Morals, Ethics, and World Views
The late philosopher/theologian, Edward Carnell, in An Introduction to Christian Apologetics, made the following observation in his chapter on ethics.
It is evident that we must act, if we are to remain alive, but we find ourselves in such multifarious circumstances that it is difficult to know at times whether it is better to turn to the right or better to turn to the left, or better not to turn at all. And, before one can choose a direction in which to turn, he must answer the question, better in relation to what or to whom? In other words, if a man is going to act meaningfully and not haphazardly, he must rationally count the cost; he must think before he acts. Right judgment, then, and proper actions always go together (1948, p. 316, emp in orig.)
Dr. Carnell’s point is well taken. Each of us must act as we face opportunities and challenges that require not only forethought and decision, but commitment and dedication. Right judgment and proper actions do go together. If we desire to think carefully, choose wisely, and act forcefully, what standard(s) shall we use to ensure that our thoughts, choices, and actions are, in fact, correct? What shall be our moral/ethical compass?
Morality (from the Latin, mores, meaning habits or customs) is the character of being in accord with principles or standards of right conduct. Ethics—the discipline concerned with what is good and bad or right and wrong—deals with moral principles and values.
Morals and ethics are important to all people, regardless of their world view. The late atheistic evolutionist of Harvard University, George Gaylord Simpson, stated that although in his estimation man was “the result of a purposeless and materialistic process that did not have him in mind,” nevertheless “good and evil, right and wrong, concepts irrelevant in nature except from the human viewpoint, become real and pressing features of the whole cosmos as viewed by Man—the only possible way in which the cosmos can be viewed morally because morals arise only in man” (1967, p. 346, emp. added). Indeed, the words “ought” and “ought not” are as much a part of the atheist’s vocabulary as they are the Christian’s. The question is: If good-and-evil/right-and-wrong are “real and pressing features,” how are we to determine what thoughts and actions fall into those categories?
Atheism contends that each indivdual should make that determination—separate and apart from any objective, moral standard. Simpson wrote:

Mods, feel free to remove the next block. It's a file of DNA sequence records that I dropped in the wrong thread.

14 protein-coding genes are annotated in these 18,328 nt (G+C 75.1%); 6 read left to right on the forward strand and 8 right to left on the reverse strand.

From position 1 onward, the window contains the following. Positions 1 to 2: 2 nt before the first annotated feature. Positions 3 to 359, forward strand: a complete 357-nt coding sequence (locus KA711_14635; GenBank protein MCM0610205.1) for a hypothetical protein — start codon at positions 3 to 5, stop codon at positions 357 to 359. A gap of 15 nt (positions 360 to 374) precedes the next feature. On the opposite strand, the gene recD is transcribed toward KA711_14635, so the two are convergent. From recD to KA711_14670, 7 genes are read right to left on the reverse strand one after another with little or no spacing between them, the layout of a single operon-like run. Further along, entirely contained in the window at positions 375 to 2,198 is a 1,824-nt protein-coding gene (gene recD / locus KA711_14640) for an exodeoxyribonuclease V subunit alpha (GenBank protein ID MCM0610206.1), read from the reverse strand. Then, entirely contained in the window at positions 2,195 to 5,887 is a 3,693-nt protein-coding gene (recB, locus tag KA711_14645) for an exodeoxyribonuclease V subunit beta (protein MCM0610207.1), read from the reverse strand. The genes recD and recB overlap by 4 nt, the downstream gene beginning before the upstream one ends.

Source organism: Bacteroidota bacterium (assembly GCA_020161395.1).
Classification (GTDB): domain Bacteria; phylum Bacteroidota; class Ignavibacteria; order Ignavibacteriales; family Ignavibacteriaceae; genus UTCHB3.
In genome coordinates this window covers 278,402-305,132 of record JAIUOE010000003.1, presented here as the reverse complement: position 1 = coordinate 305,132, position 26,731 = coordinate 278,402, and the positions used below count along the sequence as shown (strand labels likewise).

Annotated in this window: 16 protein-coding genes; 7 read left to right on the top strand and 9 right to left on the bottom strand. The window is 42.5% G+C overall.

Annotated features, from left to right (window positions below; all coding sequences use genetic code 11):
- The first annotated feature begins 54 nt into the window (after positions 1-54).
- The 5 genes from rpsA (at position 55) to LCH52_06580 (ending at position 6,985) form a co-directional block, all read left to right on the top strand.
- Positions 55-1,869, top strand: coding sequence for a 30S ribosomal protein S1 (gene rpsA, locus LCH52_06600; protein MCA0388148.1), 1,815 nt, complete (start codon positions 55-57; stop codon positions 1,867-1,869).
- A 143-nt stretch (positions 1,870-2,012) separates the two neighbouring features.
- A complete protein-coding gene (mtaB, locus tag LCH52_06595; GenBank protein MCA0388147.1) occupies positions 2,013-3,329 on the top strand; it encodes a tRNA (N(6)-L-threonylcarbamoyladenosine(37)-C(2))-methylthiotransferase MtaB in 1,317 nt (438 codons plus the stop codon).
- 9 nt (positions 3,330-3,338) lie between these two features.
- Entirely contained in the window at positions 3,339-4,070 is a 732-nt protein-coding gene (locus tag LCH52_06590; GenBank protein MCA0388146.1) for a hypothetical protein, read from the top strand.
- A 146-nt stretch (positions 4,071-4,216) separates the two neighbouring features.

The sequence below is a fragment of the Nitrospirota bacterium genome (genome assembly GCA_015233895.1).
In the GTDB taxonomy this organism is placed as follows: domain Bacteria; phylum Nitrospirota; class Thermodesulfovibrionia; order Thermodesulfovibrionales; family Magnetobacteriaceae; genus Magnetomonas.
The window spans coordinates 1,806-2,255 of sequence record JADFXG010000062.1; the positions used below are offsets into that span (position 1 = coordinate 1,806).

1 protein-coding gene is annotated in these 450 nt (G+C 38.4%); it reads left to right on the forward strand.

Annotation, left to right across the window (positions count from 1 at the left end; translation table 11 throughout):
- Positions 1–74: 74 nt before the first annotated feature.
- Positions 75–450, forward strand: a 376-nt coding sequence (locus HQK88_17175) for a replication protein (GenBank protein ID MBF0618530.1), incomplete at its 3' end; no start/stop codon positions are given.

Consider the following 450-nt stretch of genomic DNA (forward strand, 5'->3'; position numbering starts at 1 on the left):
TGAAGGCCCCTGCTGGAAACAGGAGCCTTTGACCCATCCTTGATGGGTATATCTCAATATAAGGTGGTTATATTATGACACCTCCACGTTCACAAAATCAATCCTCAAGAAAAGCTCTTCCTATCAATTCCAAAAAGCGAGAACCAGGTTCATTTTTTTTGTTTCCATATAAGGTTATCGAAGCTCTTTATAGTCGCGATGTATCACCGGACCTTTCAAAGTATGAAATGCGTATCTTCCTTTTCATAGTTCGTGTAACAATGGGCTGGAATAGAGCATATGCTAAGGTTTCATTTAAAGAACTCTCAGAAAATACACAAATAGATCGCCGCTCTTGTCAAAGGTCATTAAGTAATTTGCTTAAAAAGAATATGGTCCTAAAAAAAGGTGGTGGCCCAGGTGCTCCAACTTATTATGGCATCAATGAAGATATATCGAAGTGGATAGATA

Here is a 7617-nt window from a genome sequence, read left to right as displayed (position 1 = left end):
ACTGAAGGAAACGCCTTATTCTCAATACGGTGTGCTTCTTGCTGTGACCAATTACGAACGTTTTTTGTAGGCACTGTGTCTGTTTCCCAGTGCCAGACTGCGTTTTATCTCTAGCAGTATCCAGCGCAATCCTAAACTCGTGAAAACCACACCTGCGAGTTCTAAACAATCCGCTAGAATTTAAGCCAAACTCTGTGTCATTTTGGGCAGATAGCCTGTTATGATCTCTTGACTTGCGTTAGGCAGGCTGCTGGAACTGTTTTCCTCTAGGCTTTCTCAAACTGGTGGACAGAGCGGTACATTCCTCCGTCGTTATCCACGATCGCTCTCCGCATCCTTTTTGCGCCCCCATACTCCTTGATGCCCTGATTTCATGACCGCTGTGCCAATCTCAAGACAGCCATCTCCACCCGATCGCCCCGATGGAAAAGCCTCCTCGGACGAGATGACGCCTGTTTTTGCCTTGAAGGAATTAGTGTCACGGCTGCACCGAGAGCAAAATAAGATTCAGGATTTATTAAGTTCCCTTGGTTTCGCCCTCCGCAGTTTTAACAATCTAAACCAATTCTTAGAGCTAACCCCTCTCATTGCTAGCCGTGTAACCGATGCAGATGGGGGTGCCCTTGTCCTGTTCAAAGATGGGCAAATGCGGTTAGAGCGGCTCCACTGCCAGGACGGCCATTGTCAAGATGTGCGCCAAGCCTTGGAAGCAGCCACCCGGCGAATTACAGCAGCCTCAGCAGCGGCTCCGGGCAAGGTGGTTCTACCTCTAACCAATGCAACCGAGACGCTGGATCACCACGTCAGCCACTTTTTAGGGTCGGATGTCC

Discovery that the universe apart from man or before his coming lacks and lacked any purpose or plan has the inevitable corollary that the workings of the universe cannot provide any automatic, universal, eternal, or absolute ethical criteria of right or wrong (1967, p. 346).
It hardly is surprising, then, that the Humanist Manifestos I & II (atheism’s “Bill of Rights”) boast:
We affirm that moral values derive their source from human experience. Ethics is autonomous and situational, needing no theological or ideological sanction.... We strive for the good life, here and now (1933/1973, p. 17, emp. in orig.).
As a “naked ape” in an “accidental Universe,” man’s morals and ethics are viewed as “autonomous” and “situational.” That is to say, something becomes “right” because theindividual determines it is right on a case-by-case basis, thus invalidating the concept of common moral law applied consistently. For example, if a sane man decided it was “right” to kill his business competitors, upon what basis could we (justifiably) ask someone (e.g., the police) to stop him without denying his autonomy and thus violating (and ultimately invalidating) the very principle upon which this ethic is supposed to work? But then, who really wants to live under such a system? As Wayne Jackson has noted:
No sane person will argue that absolutely “anything goes....” One may indeed become so insensitive that he abandons virtually all of his personal ethical obligations, but he will never ignore the lack of such in those whowould abuse him (1984, p. 320, emp. in orig.).
If humans are merely “matter in motion,” if no one piece of matter is worth more than any other piece of matter, if we are autonomous, if the situation warrants it, and if we can further our own selfish interests by doing so, could we not lie, steal, maim, or murder at will? If not, why not?
Compare that kind of thinking, however, to the moral/ethical instructions contained in God’s Word that teach us to: love all people—friend and foe alike (Matthew 5:44); treat others as we would want to be treated (Matthew 7:12); help those who are afflicted (James 1:27); aid those who are less fortunate (1 John 3:17); embody joy, peace, patience, kindness, and meekness (Galatians 5:22-23); and do good unto all men (Galatians 6:10). Then answer this question: Who would you rather have as yourneighbor—a person who practices the brand of situation ethics advocated by atheism, or a Christian who practices the kind of objective morality taught in the Bible? Kind of makes you think, doesn’t it?
Carnell, Edward John (1948), An Introduction to Christian Apologetics (Grand Rapids, MI: Eerdmans).
Humanist Manifestos I & II (1933/1973), (Buffalo, NY: Prometheus).
Jackson, Wayne (1984), “False Doctrines of Human conduct,” Doctrines and Commandments of Men: A Handbook on Religious Error, ed. John Waddey (Knoxville, TN: East Tennessee School of Preaching).
Simpson, George Gaylord (1967), The Meaning of Evolution (New Haven, CT: Yale University Press), revised edition.